The Secret To Installing Apps On The Kindle Fire Both Inside & Outside The US
Held firmly in your left hand, the new Amazon Kindle Fire tablet that you might have received at Christmas or for your birthday is great for reading books, browsing the web, checking emails and enjoying movies and music. But installing new apps can be particularly trying if you don’t know exactly where to look.
As the operating system is a customized version of Android, you might expect the Kindle Fire to have access to the Android Market, but in fact Amazon has its own app store which it uses as a library of additional software, apps and games for the Kindle Fire.
The problem with this is that the Amazon App Store doesn’t work outside the USA, resulting in travellers, those with non-US credit cards and anyone overseas who received one of these tablets as a gift being unable to install new apps via either of these methods. Fortunately there are alternatives…
Using The Amazon App Store (If You’re In The US)
Amazon has made its app store extremely easy to use and doubles the pressure on the official Android Market by giving away a free app every day.
A shortcut on the Kindle Fire will display the goodies on offer in the Amazon App Store and all you need to do to download an app is open its description page and use the Buy now with 1-Click button (or Get now with 1-Click for free apps) and the software will be installed – although of course you shouldn’t do this without reading the reviews and recommendations and checking screenshots first! Note that you must have 1-Click purchasing available on your Amazon account for this to work.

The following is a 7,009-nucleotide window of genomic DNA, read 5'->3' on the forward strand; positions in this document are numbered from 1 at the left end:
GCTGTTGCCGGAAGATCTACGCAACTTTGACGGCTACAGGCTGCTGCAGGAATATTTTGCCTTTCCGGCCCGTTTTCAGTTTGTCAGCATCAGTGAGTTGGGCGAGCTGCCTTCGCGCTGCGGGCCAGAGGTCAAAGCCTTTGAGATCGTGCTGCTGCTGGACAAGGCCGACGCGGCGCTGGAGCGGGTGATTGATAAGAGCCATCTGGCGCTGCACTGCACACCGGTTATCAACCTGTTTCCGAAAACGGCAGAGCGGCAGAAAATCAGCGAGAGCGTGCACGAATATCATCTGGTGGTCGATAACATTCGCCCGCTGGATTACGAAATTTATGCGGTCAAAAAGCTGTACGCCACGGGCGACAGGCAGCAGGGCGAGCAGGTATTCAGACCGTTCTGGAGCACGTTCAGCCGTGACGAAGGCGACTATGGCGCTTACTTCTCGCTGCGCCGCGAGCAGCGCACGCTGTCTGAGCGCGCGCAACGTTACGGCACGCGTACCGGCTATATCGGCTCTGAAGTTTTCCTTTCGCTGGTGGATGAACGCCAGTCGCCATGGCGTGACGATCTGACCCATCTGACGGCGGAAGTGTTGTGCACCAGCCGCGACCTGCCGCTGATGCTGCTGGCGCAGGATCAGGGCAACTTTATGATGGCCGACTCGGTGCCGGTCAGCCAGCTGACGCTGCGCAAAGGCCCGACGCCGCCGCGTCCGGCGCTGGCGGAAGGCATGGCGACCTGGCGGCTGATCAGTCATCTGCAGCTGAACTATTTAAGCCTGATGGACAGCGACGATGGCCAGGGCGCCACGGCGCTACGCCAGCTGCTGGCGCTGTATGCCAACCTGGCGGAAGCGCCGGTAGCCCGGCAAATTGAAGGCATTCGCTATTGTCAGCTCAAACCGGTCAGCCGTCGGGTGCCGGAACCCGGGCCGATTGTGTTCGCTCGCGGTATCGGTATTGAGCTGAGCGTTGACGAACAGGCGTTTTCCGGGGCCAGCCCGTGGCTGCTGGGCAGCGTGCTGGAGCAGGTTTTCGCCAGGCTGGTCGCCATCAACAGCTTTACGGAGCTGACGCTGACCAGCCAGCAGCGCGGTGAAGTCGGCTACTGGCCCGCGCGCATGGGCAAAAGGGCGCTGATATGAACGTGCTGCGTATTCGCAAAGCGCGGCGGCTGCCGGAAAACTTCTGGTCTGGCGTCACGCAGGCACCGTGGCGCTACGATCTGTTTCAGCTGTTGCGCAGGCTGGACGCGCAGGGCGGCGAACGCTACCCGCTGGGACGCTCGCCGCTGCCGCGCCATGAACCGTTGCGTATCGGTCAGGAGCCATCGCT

A few moments later you should be able to use the app in question. Of course, if you’re not in the United States then you won’t be able to access the Amazon App Store.
Why You Shouldn’t Install The Android Market On The Kindle Fire
The most obvious solution to overcoming app installations by international users of the Kindle Fire is to find some way of installing the Android Market. In fact, you can do this but the results at present aren’t entirely stable. For instance, after spending money on movies to download and watch on your Kindle Fire you might be pretty angry to find that they can no longer be enjoyed in the same way.
Installing the Android Market requires rooting your Kindle Fire, a process that allows access to system files for particular apps. Sadly doing this and installing the Android Market results in some conflicts that cause choppy movie playback among other odd quirks that wouldn’t have occurred previously. Additionally, the Market doesn’t offer all of the apps that you might expect to find as the device doesn’t meet all of the hardware specifications required by Android.
The best option here is to steer clear of the Android Market until a version that supports the Kindle Fire becomes available.
Third Party Solutions: Opera, SlideMe & GetJar
Fortunately there are other solutions that are not region-specific.
Probably the first place you should head to is the Opera App Store, which you can open by visiting apps.opera.com in your Kindle Fire browser. You will then be able to browse for and install useful and popular apps such as Skype and Angry Birds.
Other places you might try include slideme.org and m.getjar.com. Note however that for safety and anti-virus reasons you shouldn’t attempt to download any app that isn’t already available in the Amazon App Store or the official Android Market ( ).,
Once the download has completed, expand the Status Bar, tap the downloaded .apk file and wait for the software to install.
Clearly using a Kindle Fire internationally isn’t easy, but as this is such a popular and easy to use tablet in all other respects it isn’t hard to see why people are happy to persist.
While the procedures described here are intended to help anyone desperate to use a particular app on their Kindle Fire, going forward, you should keep your eye on the Amazon App Store. Although it is ostensibly for North American users, reports recently have indicated that international or European access is about to be granted following a short period whereby users in the UK were able to download apps.